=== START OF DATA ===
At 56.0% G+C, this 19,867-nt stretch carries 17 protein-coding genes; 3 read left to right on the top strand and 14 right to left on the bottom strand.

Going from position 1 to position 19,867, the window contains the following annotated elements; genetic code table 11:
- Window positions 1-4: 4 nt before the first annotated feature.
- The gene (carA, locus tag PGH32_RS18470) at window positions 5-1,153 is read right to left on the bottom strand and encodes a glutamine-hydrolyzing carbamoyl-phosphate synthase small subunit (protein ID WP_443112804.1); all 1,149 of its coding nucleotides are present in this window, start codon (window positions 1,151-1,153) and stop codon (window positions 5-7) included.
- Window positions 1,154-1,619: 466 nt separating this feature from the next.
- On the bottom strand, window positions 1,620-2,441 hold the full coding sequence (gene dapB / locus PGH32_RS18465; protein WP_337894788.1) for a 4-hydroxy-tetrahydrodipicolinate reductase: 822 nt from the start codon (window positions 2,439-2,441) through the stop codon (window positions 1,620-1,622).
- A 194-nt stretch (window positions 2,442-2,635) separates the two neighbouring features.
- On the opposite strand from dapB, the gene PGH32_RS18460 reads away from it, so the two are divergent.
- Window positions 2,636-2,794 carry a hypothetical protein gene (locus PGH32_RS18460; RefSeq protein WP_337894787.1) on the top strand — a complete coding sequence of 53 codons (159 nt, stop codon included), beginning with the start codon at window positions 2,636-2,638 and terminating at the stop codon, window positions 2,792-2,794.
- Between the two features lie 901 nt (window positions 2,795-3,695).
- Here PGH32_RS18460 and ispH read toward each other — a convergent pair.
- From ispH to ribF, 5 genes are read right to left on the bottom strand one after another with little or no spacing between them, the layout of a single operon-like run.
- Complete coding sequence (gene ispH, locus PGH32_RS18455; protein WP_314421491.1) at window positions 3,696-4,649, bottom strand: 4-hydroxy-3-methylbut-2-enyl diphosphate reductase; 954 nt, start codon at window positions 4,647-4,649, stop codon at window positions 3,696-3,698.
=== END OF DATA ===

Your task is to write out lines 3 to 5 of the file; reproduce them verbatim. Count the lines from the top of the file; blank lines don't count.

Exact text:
- Window positions 1-4: 4 nt before the first annotated feature.
- The gene (carA, locus tag PGH32_RS18470) at window positions 5-1,153 is read right to left on the bottom strand and encodes a glutamine-hydrolyzing carbamoyl-phosphate synthase small subunit (protein ID WP_443112804.1); all 1,149 of its coding nucleotides are present in this window, start codon (window positions 1,151-1,153) and stop codon (window positions 5-7) included.
- Window positions 1,154-1,619: 466 nt separating this feature from the next.